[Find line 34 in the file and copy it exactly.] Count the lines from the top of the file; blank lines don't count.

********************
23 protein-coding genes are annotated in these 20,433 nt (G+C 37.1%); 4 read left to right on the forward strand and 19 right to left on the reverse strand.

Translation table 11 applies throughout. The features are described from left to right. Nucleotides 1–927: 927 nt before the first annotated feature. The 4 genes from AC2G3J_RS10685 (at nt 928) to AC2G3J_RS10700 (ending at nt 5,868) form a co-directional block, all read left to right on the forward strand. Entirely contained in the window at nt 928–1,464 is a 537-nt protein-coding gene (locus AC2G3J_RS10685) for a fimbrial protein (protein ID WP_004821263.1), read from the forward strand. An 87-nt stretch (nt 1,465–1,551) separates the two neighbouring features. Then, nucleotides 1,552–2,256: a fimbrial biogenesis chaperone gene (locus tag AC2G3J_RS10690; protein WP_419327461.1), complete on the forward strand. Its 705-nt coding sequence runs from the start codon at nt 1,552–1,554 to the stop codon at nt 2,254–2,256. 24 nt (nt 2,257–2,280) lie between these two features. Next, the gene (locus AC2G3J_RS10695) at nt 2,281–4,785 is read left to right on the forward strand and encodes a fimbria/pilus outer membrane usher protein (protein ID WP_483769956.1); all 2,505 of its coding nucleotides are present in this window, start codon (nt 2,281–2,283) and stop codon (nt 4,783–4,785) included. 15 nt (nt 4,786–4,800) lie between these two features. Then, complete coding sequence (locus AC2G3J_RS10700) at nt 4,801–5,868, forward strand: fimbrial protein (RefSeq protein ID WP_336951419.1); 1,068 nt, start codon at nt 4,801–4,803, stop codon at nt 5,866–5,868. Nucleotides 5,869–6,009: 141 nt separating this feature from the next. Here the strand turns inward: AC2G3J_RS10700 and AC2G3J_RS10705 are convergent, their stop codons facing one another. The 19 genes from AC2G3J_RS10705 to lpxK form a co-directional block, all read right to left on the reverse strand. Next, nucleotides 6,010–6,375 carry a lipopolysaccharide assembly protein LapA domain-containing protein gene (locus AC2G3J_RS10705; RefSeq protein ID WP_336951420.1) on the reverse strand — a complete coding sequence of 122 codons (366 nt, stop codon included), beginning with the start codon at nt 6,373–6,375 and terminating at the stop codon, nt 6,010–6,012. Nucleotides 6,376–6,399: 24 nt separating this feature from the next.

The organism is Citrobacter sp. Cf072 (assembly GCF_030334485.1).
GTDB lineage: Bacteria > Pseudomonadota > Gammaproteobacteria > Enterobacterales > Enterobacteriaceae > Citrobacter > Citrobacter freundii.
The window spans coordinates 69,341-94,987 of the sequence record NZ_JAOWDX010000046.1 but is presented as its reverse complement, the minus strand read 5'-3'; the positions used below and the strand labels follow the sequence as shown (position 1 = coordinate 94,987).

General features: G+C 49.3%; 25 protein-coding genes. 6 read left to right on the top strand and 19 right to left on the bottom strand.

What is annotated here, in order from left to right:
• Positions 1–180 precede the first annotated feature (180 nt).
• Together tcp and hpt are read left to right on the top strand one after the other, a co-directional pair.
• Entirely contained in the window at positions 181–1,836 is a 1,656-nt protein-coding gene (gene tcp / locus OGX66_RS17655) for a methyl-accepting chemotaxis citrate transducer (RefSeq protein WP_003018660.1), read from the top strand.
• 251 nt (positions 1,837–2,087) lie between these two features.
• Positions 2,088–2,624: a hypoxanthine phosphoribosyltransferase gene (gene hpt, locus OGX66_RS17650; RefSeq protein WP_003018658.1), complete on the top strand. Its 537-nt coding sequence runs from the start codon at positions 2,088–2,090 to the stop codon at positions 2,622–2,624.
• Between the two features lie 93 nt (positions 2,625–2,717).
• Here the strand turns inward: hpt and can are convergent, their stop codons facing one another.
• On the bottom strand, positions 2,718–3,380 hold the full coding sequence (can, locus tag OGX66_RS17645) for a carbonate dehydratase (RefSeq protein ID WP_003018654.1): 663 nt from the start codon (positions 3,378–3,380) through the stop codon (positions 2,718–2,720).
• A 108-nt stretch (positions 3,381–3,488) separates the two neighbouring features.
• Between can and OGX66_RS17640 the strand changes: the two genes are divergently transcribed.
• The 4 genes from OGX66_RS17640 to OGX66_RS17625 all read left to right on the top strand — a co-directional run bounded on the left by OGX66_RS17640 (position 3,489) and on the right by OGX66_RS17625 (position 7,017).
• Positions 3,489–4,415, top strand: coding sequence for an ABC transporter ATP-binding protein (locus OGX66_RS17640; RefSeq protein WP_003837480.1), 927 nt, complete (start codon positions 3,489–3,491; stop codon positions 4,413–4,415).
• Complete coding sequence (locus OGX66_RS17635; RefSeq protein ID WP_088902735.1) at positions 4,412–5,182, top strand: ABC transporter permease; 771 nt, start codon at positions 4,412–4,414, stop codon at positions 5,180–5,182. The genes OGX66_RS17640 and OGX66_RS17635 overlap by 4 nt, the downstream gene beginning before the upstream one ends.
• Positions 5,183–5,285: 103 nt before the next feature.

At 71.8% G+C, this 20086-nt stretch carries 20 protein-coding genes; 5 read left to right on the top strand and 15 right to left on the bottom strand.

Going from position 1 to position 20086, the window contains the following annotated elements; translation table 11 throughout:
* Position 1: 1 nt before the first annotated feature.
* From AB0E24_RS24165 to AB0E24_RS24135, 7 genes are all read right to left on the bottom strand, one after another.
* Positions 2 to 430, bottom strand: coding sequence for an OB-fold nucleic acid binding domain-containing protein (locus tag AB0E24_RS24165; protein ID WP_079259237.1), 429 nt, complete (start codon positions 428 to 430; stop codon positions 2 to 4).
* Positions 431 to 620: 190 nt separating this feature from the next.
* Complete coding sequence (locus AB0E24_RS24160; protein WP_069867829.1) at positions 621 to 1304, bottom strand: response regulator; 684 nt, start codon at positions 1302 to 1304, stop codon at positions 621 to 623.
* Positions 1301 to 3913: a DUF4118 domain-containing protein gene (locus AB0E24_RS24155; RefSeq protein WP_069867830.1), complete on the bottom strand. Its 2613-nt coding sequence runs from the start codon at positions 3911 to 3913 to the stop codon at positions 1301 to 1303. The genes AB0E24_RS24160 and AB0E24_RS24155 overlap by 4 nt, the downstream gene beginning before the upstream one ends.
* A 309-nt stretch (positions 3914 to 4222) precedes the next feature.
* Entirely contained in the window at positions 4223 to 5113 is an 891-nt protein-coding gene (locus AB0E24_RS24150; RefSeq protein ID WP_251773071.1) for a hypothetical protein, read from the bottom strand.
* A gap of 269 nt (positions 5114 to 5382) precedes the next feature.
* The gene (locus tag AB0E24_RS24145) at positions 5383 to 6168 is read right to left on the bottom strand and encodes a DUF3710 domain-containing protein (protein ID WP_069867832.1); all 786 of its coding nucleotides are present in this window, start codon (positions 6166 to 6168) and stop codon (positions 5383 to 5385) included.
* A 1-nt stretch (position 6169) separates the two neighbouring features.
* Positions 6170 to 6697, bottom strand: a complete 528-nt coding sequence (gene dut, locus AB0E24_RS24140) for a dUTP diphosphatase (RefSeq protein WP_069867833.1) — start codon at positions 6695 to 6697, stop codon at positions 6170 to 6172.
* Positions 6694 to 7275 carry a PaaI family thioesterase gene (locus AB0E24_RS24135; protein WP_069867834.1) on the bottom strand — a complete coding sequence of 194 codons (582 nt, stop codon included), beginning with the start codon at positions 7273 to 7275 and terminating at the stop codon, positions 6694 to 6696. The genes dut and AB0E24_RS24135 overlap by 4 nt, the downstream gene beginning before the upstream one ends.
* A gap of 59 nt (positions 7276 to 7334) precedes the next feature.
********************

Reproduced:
* A 1-nt stretch (position 6169) separates the two neighbouring features.